Oversize russet and root vegetable latkes

Time55 minutes
YieldsServes 3 to 4
Oversize russet and root vegetable latkes
(Christina House / Los Angeles Times)
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By increasing the size of each pancake and using two skillets, you can make a latke dinner for four with precisely two flips of a spatula, and serve them fresh from the frying pan with minimal attention.

Things fried in peanut oil crisp and brown with less burning; taste lighter and less greasy than foods fried in other oils: and acquire a subtle toasty flavor. Canola or safflower work well if peanut allergies are an issue. Heat your oil to medium and not much higher; you want the insides to cook along with the outsides.

From the story: Hanukkah: How to make oversize potato and root vegetable latkes for the holiday


Into a bowl, grate the potato, onion and apple and cover as you go with very cold water to prevent browning. Onto a kitchen towel or several layers of cheesecloth, directly grate the beet and sweet potato.


Pull the potato mixture out of the water, squeeze out as much liquid as you can with your hands, add to the beets and sweet potatoes and fold the towel over the mixture.Twist the ends towards the center and squeeze the liquid out of the shredded vegetables. Once you think you’ve extracted all the liquid, add some elbow grease and squeeze again; you’ll be shocked how much more comes out. Transfer the shreds to a large bowl.


Toss the shredded vegetables with the cornstarch until coated, then stir in the garlic, eggs, egg yolk, salt, thyme and baking powder until incorporated. The mixture should feel moist but not as soupy as a lot of latke batters.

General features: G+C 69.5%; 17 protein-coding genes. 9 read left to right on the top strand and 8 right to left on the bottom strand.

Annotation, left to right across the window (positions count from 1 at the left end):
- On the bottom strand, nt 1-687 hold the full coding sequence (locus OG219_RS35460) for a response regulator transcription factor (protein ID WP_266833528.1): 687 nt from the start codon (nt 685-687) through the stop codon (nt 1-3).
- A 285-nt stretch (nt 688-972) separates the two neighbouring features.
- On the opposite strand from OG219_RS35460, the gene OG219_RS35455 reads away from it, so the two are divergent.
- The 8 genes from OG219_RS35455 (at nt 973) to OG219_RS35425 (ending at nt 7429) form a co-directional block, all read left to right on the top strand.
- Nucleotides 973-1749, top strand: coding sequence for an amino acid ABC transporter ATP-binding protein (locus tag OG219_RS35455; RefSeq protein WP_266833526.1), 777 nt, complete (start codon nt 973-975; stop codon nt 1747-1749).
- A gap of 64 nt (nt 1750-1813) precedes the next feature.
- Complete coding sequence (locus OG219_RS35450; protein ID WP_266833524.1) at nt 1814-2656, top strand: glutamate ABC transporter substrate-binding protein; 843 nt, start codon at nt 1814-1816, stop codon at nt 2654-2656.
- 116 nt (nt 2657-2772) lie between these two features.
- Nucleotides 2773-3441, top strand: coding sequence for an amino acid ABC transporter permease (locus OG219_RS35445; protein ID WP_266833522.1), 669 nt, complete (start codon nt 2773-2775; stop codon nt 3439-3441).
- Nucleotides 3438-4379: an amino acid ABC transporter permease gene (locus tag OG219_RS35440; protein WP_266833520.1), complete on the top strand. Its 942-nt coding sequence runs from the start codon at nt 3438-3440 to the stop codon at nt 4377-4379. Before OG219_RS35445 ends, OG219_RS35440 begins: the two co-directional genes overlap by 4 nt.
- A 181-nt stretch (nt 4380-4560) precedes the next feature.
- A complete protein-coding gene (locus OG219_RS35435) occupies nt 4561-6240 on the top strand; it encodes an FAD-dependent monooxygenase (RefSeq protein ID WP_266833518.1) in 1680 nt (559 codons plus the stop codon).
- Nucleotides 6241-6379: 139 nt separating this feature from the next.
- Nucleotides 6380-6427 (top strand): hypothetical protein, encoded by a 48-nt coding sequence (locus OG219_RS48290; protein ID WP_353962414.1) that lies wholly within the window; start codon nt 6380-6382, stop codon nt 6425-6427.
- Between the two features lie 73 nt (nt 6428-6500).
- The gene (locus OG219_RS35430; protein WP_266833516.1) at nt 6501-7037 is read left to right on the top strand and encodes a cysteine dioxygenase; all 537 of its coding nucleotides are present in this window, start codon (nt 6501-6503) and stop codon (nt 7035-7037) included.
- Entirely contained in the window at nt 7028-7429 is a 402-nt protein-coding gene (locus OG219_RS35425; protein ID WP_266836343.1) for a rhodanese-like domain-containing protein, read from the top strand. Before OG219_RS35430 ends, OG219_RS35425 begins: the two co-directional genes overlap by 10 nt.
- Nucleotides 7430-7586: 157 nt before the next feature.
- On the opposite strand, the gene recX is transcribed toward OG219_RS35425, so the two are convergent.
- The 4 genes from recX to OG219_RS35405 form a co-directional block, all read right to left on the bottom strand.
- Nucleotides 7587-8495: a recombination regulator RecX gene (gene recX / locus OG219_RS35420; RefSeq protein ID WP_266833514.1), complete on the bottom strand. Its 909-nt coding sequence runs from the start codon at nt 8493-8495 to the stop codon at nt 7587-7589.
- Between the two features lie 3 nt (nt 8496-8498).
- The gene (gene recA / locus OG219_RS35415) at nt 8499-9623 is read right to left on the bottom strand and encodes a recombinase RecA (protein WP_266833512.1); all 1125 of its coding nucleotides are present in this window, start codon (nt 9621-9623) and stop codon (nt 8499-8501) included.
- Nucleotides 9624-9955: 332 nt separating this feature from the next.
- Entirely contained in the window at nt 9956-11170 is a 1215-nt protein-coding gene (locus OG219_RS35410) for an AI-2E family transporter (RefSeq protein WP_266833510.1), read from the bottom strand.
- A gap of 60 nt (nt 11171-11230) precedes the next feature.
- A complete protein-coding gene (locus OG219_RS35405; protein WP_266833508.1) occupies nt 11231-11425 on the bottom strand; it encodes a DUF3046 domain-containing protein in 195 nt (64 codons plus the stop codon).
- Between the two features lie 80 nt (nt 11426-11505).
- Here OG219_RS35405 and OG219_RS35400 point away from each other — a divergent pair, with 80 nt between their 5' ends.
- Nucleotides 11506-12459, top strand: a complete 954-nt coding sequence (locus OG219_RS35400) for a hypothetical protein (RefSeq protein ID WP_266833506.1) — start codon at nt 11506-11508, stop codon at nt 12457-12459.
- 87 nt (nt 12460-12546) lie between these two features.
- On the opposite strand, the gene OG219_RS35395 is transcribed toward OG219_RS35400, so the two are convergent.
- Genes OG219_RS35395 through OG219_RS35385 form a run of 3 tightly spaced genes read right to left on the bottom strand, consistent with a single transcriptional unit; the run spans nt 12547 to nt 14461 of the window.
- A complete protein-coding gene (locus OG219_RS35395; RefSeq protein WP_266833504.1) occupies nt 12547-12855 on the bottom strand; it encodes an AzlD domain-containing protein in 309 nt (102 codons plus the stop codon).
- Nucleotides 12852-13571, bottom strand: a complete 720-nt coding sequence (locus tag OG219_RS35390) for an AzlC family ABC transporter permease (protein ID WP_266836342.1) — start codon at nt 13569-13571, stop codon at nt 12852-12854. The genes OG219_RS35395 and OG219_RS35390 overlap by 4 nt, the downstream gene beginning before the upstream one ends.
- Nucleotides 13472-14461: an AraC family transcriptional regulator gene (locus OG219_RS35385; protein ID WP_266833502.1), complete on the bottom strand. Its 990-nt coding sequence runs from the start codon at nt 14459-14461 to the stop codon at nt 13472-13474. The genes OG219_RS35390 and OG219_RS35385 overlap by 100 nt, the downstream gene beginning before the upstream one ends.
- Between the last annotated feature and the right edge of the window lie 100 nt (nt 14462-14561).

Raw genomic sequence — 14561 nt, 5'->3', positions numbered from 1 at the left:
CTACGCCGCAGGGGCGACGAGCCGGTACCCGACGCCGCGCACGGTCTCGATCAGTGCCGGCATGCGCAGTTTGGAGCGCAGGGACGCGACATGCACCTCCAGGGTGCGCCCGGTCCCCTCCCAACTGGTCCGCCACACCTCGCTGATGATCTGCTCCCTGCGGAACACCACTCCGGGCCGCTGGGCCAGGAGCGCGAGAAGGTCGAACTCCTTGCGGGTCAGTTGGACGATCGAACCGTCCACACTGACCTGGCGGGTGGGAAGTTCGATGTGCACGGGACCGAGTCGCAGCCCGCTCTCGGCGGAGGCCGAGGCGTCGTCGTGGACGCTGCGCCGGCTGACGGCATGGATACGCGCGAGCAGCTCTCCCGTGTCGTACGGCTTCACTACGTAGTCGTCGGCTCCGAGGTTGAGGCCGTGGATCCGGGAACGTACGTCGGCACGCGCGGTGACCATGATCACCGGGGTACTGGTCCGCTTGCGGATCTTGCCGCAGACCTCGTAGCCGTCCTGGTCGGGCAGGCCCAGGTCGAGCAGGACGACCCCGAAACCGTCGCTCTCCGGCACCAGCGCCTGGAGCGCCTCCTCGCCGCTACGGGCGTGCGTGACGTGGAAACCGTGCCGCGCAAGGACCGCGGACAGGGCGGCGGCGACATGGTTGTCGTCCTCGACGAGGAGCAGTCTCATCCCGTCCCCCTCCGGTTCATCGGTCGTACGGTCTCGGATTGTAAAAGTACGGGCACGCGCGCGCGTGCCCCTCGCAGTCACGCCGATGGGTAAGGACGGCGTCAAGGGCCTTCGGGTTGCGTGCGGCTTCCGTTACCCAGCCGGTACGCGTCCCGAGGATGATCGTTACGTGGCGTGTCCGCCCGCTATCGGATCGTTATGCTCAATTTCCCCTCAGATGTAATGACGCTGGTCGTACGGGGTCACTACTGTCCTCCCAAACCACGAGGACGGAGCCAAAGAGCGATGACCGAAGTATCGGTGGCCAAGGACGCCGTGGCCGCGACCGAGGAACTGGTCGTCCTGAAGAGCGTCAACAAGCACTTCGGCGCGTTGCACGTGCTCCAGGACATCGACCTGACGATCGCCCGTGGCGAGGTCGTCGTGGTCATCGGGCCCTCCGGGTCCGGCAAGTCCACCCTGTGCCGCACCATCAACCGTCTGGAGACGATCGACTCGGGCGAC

Arrange two 10-inch, heavy-bottomed skillets on the stovetop (if you have only one skillet, you can make the pancakes one at a time. After you make and drain the first pancake, keep it heated in a 400-degree oven while you make the second pancake). Divide the peanut oil between the skillets and heat it over medium heat (resist the urge to crank up the heat under that oil; keep it at medium) until hot, 3 to 4 minutes. Divide the pancake mixture between the skillets, gently spreading it into an even layer but leaving a little room around the edges. And you don’t want to pack the potatoes down too much since this will prevent the pancakes from cooking through to the center.


Fry until the underside of each pancake is deep brown and crisp and the edges are lacy, 5 to 6 minutes. Using 2 spatulas, grab hold of each pancake and gently flip it, then fry until the undersides are browned and crisp, another 5 to 6 minutes. Drain on paper towel-lined plates.

Adapted from a recipe by Adeena Sussman.